Adjusting Fertility Plans during Periods of Economic Uncertainty

Karen B. Guzzo, Bowling Green State University

Although aggregate fertility declines during periods of economic recession, it is unclear how individual fertility decisions are affected. Economic downturns are not experienced equally across social strata, and there is variation in both fertility decision-making processes and actual fertility behaviors by education. Using two cross-sectional U.S. surveys taken during 2009, I examine individual fertility plans during the economic recession. While those who experienced direct financial strain were most likely to report that the economy affected their fertility plans, the highly educated were most likely to have actually postponed a birth in a past year (and least likely to report feeling financially strained). This suggests that the fertility decisions of highly educated individuals are not directly affected by the recession in the same manner as those with less education; education is positively associated with planned increases in child-related expenditures but negatively associated with believing financial considerations are important in fertility decisions.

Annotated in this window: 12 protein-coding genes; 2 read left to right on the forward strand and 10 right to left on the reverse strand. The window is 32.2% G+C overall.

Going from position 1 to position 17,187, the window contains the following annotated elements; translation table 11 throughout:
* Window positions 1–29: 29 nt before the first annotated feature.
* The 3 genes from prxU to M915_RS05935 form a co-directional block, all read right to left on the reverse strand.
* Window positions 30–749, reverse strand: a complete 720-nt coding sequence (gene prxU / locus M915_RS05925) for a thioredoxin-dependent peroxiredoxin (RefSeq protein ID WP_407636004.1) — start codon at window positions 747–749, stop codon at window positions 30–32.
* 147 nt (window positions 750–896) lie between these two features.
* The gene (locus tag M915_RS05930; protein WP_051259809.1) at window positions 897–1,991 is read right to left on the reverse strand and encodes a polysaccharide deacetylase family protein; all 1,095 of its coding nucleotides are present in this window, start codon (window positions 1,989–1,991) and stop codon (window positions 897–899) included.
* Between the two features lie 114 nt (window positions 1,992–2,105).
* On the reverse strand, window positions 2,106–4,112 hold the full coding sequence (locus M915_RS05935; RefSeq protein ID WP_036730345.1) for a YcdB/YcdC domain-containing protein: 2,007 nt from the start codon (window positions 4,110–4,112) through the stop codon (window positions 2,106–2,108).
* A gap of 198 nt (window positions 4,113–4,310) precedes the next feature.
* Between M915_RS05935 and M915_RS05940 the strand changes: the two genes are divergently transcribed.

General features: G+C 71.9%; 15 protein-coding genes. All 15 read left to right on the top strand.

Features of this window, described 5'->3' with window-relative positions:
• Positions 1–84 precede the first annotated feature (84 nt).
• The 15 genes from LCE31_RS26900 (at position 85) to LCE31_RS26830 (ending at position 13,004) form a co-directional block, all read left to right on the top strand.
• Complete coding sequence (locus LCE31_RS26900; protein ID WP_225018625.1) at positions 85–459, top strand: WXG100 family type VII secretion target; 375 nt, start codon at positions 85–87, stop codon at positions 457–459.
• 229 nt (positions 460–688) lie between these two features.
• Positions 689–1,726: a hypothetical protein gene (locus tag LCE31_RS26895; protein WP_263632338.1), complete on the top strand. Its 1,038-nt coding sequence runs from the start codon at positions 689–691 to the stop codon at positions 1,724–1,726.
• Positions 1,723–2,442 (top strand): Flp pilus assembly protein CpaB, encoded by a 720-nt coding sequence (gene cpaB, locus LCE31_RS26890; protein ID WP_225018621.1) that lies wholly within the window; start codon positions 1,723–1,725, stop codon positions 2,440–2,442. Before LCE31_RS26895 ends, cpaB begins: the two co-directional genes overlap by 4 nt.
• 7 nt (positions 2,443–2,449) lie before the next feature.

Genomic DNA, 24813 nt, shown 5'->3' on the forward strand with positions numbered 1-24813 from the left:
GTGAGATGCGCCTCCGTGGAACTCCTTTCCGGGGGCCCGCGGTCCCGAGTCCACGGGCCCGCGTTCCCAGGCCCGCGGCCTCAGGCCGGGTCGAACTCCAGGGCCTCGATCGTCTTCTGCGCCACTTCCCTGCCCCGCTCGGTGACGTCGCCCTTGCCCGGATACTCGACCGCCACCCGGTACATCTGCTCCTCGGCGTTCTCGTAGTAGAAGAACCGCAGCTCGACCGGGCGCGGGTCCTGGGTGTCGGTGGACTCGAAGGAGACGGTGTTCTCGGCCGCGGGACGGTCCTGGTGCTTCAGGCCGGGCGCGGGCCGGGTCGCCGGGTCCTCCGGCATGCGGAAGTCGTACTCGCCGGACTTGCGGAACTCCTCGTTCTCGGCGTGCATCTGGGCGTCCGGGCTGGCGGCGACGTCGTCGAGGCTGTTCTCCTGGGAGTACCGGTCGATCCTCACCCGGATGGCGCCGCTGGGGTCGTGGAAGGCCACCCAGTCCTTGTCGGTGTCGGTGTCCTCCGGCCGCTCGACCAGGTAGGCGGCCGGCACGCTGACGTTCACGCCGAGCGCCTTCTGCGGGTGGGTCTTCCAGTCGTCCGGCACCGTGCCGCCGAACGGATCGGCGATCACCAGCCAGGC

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Presented in Session 143: Fertility and Crisis